Cost and Privacy Concerns Cited In New Rules for Driver's Licenses
Friday, March 2, 2007
A law enacted after the Sept. 11, 2001, terrorist attacks to secure U.S. driver's licenses will cost $23.1 billion over 10 years, require motorists born after 1935 to present birth certificates or passports, and add $28 to the cost of issuing each license, officials said yesterday.
Long-awaited rules to implement the law, known as Real ID, did not quell criticism from states, privacy advocates and libertarian groups. They said it represents an unfunded mandate and creates a national ID-card system that will increase the consequences of identity theft.
The 162-page draft regulations "confirm the worst suspicions" of opponents, said Senate Judiciary Committee Chairman Patrick J. Leahy (D-Vt.). He said Congress should repeal the law and reopen talks with states, technology experts and civil liberties groups rather than risk years of legal challenges.
The 2005 act overhauls how state ID cards and driver's licenses must be awarded and produced to combat forgery and fraud, while standardizing their data so they can be shared across state and federal databases.
The plan would delay from May 2008 to the end of 2009 the deadline for states to begin compliance, but all 245 million U.S. driver's licenses must comply by May 2013 to be used for federal purposes such as boarding aircraft.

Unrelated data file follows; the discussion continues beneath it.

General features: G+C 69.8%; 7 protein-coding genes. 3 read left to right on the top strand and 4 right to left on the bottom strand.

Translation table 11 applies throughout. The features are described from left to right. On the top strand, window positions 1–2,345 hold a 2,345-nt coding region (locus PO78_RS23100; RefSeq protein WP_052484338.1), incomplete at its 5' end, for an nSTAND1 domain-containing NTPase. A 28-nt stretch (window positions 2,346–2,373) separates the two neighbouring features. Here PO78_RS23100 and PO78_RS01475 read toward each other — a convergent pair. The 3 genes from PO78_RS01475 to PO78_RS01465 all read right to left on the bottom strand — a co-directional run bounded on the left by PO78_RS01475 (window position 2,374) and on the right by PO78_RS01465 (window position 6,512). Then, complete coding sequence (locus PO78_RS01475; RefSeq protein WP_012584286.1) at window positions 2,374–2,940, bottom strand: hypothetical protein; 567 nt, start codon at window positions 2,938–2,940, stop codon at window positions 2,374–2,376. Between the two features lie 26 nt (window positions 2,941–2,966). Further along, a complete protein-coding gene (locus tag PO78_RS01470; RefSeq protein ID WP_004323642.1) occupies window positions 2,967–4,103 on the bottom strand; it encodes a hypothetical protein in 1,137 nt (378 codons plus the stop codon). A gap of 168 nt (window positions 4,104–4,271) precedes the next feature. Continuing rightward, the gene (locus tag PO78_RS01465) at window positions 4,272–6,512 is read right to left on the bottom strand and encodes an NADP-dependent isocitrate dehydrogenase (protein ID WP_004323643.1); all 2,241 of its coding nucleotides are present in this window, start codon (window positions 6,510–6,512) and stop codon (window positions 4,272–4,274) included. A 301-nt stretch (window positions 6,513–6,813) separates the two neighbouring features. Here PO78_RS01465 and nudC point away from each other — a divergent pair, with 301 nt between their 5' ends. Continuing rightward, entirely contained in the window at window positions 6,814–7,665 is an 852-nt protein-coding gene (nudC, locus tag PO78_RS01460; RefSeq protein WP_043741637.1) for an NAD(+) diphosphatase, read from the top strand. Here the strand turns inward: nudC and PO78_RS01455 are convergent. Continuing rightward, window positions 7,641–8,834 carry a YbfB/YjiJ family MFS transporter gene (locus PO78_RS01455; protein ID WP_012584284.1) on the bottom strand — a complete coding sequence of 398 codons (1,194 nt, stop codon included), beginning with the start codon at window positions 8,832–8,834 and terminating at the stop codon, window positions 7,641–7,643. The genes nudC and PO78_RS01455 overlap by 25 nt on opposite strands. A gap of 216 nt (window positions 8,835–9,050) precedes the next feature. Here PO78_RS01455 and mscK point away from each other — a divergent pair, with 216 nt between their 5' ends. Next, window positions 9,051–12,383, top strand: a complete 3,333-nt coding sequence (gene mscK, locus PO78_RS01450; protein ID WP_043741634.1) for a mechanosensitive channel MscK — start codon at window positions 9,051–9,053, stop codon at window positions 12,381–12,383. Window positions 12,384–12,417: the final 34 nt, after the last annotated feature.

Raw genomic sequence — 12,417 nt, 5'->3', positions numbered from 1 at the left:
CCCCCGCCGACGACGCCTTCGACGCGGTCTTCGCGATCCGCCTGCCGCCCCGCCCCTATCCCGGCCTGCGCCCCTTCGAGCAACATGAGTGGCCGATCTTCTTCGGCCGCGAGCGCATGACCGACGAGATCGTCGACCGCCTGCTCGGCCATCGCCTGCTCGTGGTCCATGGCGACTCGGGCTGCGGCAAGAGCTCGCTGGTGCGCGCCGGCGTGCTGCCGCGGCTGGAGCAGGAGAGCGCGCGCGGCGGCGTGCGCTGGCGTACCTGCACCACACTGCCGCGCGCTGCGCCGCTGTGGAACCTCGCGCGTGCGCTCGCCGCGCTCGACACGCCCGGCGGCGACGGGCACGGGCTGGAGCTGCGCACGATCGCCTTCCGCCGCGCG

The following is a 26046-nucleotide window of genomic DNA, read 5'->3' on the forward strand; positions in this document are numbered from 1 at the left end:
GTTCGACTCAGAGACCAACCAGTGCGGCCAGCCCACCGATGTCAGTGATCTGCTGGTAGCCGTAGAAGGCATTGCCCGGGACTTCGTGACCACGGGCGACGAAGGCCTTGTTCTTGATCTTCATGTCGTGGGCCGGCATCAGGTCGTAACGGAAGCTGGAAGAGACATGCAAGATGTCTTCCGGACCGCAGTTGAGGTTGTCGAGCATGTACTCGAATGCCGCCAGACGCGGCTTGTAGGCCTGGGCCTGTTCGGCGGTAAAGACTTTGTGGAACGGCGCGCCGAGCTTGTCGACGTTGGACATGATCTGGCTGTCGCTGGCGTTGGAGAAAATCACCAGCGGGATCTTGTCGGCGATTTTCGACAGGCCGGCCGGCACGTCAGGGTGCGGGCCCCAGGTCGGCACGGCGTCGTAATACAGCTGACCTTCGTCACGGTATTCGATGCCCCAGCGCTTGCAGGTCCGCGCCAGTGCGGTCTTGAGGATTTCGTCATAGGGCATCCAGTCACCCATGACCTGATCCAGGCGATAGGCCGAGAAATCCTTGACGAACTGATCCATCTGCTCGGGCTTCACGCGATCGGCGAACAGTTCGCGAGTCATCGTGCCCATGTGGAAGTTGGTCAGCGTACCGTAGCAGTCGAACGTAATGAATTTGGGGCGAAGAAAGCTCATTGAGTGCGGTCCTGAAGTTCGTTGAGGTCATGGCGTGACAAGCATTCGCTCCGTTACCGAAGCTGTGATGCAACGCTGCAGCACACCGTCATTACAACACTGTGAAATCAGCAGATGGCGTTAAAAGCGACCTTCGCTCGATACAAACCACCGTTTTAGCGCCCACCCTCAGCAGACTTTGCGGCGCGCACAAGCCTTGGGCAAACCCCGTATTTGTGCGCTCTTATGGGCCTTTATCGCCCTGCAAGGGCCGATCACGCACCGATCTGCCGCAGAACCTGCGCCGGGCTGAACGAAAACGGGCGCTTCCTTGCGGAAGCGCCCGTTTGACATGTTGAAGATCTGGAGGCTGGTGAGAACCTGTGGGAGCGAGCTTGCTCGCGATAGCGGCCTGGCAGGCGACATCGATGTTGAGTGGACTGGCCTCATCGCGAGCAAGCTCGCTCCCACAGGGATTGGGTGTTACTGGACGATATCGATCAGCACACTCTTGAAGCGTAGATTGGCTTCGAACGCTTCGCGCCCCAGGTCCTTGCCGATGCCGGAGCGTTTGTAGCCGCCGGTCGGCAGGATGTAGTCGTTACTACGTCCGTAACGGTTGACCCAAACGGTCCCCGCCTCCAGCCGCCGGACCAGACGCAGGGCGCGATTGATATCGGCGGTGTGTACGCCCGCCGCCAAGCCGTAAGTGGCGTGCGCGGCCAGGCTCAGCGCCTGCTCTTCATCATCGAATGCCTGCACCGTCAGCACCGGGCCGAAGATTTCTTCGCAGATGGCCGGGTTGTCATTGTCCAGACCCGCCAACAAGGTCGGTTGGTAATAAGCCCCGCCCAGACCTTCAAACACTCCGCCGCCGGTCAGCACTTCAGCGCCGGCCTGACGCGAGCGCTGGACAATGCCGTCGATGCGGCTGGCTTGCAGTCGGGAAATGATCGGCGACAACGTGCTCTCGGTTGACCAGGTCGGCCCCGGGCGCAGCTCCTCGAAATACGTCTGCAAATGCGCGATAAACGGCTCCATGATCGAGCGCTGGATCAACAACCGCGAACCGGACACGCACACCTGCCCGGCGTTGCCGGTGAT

Homeland Security Secretary Michael Chertoff said that technology will ease, not increase, privacy threats, and that the federal government will not keep a central database of personal information.
"Is it a reasonable amount of money that people should pay to prevent people from getting on airplanes or getting in buildings and killing Americans?" Chertoff asked. "I think most people would say . . . that's $20 well spent."
Associations representing the nation's governors, state legislatures and motor vehicle administrators complained that costs continue to grow, that the 2013 deadline is unreasonable and that more changes are needed.
Opponents from the American Civil Liberties Union, the Cato Institute and the Leadership Conference on Civil Rights said the rules leave many questions to be answered in a 60-day comment period.
The rules do not propose to encrypt personal data stored in bar codes on licenses, for instance, leaving it accessible to commercial data brokers. Nor do they spell out how systems linking government databases will be built or who will own them. "They can't fix a law that is so fundamentally flawed," Cato official Tim Harper said.
Chertoff said states can spend up to $100 million this year and $37 million next year from U.S. homeland security grants to offset their $14.6 billion share of the tab. State officials say they had other plans for the money.
Seven former U.S. security officials and Sept. 11 commission staffers, led by panel member John F. Lehman Jr., said the United States should pay $1 billion in "up-front costs."